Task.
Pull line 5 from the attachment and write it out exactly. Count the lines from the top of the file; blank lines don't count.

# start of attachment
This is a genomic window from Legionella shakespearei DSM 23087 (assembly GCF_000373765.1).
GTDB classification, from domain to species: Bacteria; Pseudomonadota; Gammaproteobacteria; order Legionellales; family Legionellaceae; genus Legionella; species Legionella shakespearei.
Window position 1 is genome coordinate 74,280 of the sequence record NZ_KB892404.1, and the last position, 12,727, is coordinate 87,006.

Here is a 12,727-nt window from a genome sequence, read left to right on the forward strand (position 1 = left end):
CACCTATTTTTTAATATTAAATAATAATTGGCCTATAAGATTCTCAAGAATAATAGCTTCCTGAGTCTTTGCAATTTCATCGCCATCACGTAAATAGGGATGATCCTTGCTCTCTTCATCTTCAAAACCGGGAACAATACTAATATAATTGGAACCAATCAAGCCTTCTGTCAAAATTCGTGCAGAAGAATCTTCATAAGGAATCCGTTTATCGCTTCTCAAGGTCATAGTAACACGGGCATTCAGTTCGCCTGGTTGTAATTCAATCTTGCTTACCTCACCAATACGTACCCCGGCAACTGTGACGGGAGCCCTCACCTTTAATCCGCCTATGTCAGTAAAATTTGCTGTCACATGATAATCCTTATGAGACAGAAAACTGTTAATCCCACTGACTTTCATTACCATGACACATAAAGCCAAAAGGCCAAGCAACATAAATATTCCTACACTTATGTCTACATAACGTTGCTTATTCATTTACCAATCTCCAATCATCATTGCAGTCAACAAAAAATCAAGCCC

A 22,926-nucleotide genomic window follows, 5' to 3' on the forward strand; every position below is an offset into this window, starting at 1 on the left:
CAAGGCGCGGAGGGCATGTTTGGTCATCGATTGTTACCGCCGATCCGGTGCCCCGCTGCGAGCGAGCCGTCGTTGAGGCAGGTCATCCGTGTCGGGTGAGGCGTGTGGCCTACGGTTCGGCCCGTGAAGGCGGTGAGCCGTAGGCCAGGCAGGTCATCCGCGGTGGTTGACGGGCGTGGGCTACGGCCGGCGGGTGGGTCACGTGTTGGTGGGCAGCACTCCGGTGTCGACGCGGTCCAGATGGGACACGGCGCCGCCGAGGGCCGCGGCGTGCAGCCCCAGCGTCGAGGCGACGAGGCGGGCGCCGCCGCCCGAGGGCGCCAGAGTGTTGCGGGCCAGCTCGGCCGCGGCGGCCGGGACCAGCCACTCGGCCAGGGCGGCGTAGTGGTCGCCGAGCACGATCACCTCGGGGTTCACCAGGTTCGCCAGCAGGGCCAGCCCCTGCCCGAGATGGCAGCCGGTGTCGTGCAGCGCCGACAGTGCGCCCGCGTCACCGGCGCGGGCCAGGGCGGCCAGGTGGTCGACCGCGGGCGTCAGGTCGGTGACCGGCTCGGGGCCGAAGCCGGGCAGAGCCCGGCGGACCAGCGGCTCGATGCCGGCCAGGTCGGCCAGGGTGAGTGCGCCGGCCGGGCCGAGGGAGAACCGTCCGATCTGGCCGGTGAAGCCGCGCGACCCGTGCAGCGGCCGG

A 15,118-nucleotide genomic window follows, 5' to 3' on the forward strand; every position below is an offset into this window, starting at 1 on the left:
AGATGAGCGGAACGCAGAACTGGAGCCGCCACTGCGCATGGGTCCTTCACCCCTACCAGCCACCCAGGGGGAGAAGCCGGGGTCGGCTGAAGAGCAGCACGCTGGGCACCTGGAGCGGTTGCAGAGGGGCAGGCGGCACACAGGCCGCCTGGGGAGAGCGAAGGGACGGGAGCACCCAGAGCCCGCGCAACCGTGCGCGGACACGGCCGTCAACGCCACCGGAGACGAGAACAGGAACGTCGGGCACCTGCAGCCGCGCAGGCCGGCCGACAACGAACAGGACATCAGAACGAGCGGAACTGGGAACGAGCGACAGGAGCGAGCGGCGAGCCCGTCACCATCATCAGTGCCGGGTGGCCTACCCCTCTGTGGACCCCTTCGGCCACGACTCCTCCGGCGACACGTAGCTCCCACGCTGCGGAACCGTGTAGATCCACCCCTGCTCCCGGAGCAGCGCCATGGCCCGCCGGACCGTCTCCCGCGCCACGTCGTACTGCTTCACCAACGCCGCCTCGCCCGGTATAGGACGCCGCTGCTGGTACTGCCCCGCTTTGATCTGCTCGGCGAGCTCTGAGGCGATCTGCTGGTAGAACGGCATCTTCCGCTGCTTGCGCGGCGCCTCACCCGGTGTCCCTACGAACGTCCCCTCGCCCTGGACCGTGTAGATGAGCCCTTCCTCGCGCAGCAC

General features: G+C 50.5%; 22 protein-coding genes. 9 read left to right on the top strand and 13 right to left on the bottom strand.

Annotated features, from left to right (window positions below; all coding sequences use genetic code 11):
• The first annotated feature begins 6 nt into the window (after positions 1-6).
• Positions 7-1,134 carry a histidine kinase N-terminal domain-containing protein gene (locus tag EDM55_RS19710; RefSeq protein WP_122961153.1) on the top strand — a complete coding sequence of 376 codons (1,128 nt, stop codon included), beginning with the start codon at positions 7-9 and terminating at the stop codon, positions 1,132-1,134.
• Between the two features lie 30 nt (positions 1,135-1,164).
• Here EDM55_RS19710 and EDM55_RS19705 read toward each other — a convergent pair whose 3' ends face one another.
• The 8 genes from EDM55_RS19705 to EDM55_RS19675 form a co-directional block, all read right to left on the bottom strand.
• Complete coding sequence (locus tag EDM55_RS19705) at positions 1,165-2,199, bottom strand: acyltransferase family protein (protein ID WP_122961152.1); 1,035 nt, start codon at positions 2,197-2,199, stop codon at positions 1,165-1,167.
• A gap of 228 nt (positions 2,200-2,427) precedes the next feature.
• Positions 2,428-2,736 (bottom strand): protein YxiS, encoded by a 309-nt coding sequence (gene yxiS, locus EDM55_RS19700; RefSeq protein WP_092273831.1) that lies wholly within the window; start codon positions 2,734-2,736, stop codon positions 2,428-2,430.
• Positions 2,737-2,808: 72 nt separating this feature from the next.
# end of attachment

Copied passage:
CACCTATTTTTTAATATTAAATAATAATTGGCCTATAAGATTCTCAAGAATAATAGCTTCCTGAGTCTTTGCAATTTCATCGCCATCACGTAAATAGGGATGATCCTTGCTCTCTTCATCTTCAAAACCGGGAACAATACTAATATAATTGGAACCAATCAAGCCTTCTGTCAAAATTCGTGCAGAAGAATCTTCATAAGGAATCCGTTTATCGCTTCTCAAGGTCATAGTAACACGGGCATTCAGTTCGCCTGGTTGTAATTCAATCTTGCTTACCTCACCAATACGTACCCCGGCAACTGTGACGGGAGCCCTCACCTTTAATCCGCCTATGTCAGTAAAATTTGCTGTCACATGATAATCCTTATGAGACAGAAAACTGTTAATCCCACTGACTTTCATTACCATGACACATAAAGCCAAAAGGCCAAGCAACATAAATATTCCTACACTTATGTCTACATAACGTTGCTTATTCATTTACCAATCTCCAATCATCATTGCAGTCAACAAAAAATCAAGCCC